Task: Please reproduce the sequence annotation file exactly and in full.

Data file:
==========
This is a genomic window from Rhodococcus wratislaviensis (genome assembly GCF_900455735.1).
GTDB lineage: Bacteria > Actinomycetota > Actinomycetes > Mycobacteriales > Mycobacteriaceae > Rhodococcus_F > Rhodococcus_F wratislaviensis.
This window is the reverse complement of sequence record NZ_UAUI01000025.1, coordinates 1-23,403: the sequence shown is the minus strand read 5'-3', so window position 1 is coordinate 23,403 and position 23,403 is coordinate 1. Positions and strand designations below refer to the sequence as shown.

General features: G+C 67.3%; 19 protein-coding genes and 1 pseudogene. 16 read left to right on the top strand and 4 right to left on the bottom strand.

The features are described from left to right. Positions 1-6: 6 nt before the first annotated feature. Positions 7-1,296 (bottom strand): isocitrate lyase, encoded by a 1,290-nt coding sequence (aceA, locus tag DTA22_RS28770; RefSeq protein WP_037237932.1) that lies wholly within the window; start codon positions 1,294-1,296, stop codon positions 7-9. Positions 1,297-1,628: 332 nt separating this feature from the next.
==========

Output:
This is a genomic window from Rhodococcus wratislaviensis (genome assembly GCF_900455735.1).
GTDB lineage: Bacteria > Actinomycetota > Actinomycetes > Mycobacteriales > Mycobacteriaceae > Rhodococcus_F > Rhodococcus_F wratislaviensis.
This window is the reverse complement of sequence record NZ_UAUI01000025.1, coordinates 1-23,403: the sequence shown is the minus strand read 5'-3', so window position 1 is coordinate 23,403 and position 23,403 is coordinate 1. Positions and strand designations below refer to the sequence as shown.

General features: G+C 67.3%; 19 protein-coding genes and 1 pseudogene. 16 read left to right on the top strand and 4 right to left on the bottom strand.

The features are described from left to right. Positions 1-6: 6 nt before the first annotated feature. Positions 7-1,296 (bottom strand): isocitrate lyase, encoded by a 1,290-nt coding sequence (aceA, locus tag DTA22_RS28770; RefSeq protein WP_037237932.1) that lies wholly within the window; start codon positions 1,294-1,296, stop codon positions 7-9. Positions 1,297-1,628: 332 nt separating this feature from the next.